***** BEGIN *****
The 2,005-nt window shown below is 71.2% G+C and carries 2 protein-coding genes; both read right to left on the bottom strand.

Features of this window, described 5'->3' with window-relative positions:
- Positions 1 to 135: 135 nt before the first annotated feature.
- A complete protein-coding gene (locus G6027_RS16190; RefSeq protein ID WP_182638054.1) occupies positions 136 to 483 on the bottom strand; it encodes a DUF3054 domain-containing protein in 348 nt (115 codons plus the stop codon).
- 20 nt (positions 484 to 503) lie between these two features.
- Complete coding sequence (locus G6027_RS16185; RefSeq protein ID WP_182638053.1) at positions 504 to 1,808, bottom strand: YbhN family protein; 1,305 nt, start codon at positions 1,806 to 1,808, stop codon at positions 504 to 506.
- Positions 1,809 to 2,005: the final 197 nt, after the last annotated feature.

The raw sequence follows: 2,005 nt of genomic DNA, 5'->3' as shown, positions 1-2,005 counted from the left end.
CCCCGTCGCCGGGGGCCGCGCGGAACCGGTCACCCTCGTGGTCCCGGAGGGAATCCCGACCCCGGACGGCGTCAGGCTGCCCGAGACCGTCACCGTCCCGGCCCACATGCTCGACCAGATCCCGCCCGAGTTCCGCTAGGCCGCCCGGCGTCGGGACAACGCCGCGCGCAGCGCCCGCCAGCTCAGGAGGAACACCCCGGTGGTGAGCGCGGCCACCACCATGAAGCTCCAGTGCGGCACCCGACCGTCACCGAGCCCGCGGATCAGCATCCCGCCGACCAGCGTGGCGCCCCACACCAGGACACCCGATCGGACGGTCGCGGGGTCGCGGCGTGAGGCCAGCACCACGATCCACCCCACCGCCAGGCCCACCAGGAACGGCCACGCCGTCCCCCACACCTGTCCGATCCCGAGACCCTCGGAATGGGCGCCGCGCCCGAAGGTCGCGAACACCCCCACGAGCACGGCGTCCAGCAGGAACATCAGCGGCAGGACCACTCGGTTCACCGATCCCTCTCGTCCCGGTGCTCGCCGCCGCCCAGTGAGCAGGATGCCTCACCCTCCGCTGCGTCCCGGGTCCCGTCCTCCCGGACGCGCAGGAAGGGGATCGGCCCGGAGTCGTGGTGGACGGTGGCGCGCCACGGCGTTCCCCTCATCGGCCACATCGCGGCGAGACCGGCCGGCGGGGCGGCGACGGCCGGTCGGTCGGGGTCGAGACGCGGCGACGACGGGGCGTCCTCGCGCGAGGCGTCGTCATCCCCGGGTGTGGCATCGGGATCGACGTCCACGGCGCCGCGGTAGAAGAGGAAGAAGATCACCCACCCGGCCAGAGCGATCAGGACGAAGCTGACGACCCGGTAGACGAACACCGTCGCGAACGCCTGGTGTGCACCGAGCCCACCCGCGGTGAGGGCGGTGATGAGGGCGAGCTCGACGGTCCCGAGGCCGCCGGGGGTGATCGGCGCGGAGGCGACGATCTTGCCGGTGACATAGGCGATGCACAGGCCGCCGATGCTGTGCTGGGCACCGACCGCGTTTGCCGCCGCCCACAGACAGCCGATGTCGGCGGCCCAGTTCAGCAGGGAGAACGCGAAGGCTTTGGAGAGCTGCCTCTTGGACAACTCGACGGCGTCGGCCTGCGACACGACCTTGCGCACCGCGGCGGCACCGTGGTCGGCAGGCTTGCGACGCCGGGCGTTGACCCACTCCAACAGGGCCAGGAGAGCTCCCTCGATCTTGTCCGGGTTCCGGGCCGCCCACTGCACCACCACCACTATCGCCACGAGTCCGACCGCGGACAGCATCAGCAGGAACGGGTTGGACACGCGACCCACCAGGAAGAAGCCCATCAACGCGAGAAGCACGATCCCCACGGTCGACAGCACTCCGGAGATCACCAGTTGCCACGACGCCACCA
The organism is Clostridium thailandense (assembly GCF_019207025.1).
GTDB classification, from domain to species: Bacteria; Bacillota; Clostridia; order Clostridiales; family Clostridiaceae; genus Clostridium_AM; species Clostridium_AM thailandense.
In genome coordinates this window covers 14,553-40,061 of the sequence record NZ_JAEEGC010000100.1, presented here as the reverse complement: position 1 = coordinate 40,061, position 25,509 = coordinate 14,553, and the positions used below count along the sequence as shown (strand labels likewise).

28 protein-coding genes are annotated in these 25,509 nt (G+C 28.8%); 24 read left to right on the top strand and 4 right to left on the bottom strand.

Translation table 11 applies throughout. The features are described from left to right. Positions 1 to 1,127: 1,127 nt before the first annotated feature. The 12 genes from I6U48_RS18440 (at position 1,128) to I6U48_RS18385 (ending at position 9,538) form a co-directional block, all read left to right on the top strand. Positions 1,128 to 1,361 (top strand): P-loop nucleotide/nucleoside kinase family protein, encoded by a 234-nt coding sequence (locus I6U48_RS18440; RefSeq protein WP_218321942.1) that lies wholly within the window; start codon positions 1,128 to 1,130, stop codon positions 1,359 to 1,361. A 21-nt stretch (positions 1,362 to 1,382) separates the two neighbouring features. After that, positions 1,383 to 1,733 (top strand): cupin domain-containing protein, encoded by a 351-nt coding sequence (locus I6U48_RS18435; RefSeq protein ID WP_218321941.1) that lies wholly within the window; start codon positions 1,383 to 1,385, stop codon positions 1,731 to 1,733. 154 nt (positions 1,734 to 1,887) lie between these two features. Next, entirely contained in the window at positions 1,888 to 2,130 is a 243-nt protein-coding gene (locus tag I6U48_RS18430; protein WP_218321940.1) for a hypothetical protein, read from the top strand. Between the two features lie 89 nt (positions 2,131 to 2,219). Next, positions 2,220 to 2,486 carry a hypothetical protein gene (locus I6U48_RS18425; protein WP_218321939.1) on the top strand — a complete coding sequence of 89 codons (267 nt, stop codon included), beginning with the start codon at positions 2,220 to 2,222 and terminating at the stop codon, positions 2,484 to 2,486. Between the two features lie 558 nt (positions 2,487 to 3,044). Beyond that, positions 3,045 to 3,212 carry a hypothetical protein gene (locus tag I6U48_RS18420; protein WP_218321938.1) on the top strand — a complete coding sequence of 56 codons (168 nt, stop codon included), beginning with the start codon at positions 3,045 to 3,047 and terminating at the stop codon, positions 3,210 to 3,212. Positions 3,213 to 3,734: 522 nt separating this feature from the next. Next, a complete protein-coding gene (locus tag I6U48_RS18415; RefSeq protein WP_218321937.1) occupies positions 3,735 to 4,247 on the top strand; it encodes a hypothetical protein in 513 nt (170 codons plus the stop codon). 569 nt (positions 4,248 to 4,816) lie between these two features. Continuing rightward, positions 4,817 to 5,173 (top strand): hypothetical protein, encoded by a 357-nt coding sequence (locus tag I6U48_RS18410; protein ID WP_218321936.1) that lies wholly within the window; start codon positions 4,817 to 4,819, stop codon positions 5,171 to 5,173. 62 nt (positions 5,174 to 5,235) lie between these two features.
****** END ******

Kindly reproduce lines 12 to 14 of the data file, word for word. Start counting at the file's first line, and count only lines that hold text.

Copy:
In genome coordinates this window covers 14,553-40,061 of the sequence record NZ_JAEEGC010000100.1, presented here as the reverse complement: position 1 = coordinate 40,061, position 25,509 = coordinate 14,553, and the positions used below count along the sequence as shown (strand labels likewise).

28 protein-coding genes are annotated in these 25,509 nt (G+C 28.8%); 24 read left to right on the top strand and 4 right to left on the bottom strand.

Translation table 11 applies throughout. The features are described from left to right. Positions 1 to 1,127: 1,127 nt before the first annotated feature. The 12 genes from I6U48_RS18440 (at position 1,128) to I6U48_RS18385 (ending at position 9,538) form a co-directional block, all read left to right on the top strand. Positions 1,128 to 1,361 (top strand): P-loop nucleotide/nucleoside kinase family protein, encoded by a 234-nt coding sequence (locus I6U48_RS18440; RefSeq protein WP_218321942.1) that lies wholly within the window; start codon positions 1,128 to 1,130, stop codon positions 1,359 to 1,361. A 21-nt stretch (positions 1,362 to 1,382) separates the two neighbouring features. After that, positions 1,383 to 1,733 (top strand): cupin domain-containing protein, encoded by a 351-nt coding sequence (locus I6U48_RS18435; RefSeq protein ID WP_218321941.1) that lies wholly within the window; start codon positions 1,383 to 1,385, stop codon positions 1,731 to 1,733. 154 nt (positions 1,734 to 1,887) lie between these two features. Next, entirely contained in the window at positions 1,888 to 2,130 is a 243-nt protein-coding gene (locus tag I6U48_RS18430; protein WP_218321940.1) for a hypothetical protein, read from the top strand. Between the two features lie 89 nt (positions 2,131 to 2,219). Next, positions 2,220 to 2,486 carry a hypothetical protein gene (locus I6U48_RS18425; protein WP_218321939.1) on the top strand — a complete coding sequence of 89 codons (267 nt, stop codon included), beginning with the start codon at positions 2,220 to 2,222 and terminating at the stop codon, positions 2,484 to 2,486. Between the two features lie 558 nt (positions 2,487 to 3,044). Beyond that, positions 3,045 to 3,212 carry a hypothetical protein gene (locus tag I6U48_RS18420; protein WP_218321938.1) on the top strand — a complete coding sequence of 56 codons (168 nt, stop codon included), beginning with the start codon at positions 3,045 to 3,047 and terminating at the stop codon, positions 3,210 to 3,212. Positions 3,213 to 3,734: 522 nt separating this feature from the next. Next, a complete protein-coding gene (locus tag I6U48_RS18415; RefSeq protein WP_218321937.1) occupies positions 3,735 to 4,247 on the top strand; it encodes a hypothetical protein in 513 nt (170 codons plus the stop codon). 569 nt (positions 4,248 to 4,816) lie between these two features. Continuing rightward, positions 4,817 to 5,173 (top strand): hypothetical protein, encoded by a 357-nt coding sequence (locus tag I6U48_RS18410; protein ID WP_218321936.1) that lies wholly within the window; start codon positions 4,817 to 4,819, stop codon positions 5,171 to 5,173. 62 nt (positions 5,174 to 5,235) lie between these two features.